The following is from a text copy of Misquoting Jesus.
Early Christian Commentaries A good deal of the debate over right belief and false belief involved the interpretation of Christian texts, including the “Old Testament,” which Christians claimed as part of their own Bible. This shows yet again how central texts were to the life of the early Christian commu- nities. Eventually, Christian authors began to write interpretations of these texts, not necessarily with the direct purpose of refuting false in- terpretations (although that was often in view as well), but sometimes simply to unpack the meaning of these texts and to show their rele- vance to Christian life and practice. It is interesting that the first Christian commentary on any text of scripture that we know about came from a so-called heretic, a second-century Gnostic named Hera- cleon, who wrote a commentary on the Gospel of John. 9 Eventually The Beginnings of Christian Scripture 29 commentaries, interpretive glosses, practical expositions, and homi- lies on texts became common among the Christian communities of the third and fourth centuries. I have been summarizing the different kinds of writings that were important to the lives of the early Christian churches. As I hope can be seen, the phenomenon of writing was of uppermost importance to these churches and the Christians within them. Books were at the very heart of the Christian religion — unlike other religions of the em-pire — from the very beginning. Books recounted the stories of Jesus and his apostles that Christians told and retold; books provided Christians with instruction in what to believe and how to live their lives; books bound together geographically separated communities into one universal church; books supported Christians in their times of persecution and gave them models of faithfulness to emulate in the face of torture and death; books provided not just good advice but correct doctrine, warning against the false teachings of others and urging the acceptance of orthodox beliefs; books allowed Christians to know the true meaning of other writings, giving guidance in what to think, how to worship, how to behave. Books were completely cen- tral to the life of the early Christians.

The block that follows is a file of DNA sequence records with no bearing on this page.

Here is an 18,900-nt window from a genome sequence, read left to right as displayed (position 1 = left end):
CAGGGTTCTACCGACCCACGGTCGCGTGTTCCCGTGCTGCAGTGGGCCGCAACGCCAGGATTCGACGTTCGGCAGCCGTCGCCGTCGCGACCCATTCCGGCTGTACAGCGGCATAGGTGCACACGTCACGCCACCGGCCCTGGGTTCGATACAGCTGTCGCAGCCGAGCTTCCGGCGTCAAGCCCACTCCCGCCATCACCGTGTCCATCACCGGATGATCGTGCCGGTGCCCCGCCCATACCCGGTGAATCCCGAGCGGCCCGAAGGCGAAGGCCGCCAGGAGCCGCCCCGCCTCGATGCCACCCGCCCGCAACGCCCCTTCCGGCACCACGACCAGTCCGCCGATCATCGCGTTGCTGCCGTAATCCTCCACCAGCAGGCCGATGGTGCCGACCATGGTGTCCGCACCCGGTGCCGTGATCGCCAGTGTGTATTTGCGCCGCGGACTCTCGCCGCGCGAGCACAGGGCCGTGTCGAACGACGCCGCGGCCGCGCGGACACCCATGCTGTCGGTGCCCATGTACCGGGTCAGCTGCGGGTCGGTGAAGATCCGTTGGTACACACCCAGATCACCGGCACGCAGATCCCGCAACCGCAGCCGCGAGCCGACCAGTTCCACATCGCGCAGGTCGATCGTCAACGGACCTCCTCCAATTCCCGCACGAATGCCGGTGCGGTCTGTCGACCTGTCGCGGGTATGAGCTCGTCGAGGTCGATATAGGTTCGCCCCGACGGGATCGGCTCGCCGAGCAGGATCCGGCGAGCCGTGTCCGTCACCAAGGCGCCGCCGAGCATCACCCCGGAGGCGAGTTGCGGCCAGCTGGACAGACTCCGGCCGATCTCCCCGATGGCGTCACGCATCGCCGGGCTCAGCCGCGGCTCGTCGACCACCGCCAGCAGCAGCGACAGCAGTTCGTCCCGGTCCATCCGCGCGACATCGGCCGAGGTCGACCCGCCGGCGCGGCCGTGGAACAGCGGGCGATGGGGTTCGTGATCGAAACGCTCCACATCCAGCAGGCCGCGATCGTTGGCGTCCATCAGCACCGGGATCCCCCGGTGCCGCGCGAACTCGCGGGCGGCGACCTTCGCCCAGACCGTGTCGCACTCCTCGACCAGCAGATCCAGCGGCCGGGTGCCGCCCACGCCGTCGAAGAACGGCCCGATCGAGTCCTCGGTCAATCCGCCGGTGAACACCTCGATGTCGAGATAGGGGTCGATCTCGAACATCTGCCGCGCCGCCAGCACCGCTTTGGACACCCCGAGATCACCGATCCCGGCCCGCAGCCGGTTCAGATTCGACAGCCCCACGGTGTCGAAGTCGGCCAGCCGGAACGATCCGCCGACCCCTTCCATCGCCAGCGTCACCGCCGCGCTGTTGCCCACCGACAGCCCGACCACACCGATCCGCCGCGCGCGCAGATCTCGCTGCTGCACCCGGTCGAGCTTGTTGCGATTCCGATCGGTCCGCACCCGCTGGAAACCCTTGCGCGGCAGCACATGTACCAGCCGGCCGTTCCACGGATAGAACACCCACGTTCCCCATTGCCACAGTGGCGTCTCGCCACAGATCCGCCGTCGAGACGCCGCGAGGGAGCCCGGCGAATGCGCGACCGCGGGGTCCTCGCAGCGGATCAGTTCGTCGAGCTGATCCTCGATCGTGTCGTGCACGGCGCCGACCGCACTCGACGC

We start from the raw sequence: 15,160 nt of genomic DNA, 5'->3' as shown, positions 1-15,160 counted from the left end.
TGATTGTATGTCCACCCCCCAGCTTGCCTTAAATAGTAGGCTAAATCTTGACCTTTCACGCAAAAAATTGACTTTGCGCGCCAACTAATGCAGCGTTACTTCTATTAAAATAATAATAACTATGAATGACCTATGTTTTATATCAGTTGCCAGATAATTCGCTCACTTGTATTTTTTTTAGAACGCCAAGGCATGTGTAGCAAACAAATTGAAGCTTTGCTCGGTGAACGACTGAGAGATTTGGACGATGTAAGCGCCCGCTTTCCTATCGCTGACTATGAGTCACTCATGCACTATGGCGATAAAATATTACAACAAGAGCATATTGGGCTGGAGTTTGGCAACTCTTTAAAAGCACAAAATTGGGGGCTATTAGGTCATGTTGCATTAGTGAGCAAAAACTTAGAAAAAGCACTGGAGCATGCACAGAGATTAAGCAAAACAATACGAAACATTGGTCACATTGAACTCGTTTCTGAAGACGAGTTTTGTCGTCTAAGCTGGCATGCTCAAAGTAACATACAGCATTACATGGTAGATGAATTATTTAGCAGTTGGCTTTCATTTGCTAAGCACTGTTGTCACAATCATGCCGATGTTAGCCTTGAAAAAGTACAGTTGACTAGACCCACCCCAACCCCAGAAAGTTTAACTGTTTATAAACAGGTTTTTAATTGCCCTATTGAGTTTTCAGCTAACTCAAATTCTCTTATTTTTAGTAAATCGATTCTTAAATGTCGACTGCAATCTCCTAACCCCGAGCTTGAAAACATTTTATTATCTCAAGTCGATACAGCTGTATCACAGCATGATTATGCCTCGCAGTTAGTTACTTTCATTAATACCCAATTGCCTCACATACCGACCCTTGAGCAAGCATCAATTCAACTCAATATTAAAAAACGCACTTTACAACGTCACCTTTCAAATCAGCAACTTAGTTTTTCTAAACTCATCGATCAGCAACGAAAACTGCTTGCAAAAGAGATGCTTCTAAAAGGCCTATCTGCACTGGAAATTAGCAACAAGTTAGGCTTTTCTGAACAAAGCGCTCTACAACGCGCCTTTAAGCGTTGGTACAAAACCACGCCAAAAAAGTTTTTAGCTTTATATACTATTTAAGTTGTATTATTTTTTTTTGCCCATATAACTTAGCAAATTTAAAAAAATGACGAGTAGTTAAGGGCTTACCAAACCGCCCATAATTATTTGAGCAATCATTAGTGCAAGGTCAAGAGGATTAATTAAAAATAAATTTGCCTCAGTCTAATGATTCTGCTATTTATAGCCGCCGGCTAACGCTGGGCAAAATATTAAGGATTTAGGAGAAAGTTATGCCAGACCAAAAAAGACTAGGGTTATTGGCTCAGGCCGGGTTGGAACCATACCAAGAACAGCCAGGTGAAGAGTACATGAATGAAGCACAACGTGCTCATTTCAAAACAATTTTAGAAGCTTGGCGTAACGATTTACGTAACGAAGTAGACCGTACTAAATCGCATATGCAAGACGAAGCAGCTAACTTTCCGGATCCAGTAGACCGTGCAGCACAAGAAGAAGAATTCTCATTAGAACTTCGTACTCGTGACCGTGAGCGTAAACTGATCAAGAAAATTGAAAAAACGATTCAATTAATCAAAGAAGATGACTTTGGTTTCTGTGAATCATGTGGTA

From Dr. Ehrman’s assessment and, of course, the assessments of other scholars, I conclude that creeds, writings and books were very important to early Jesus followers. They used creeds, writings and books as a basis for faith in Jesus and evidence of its history.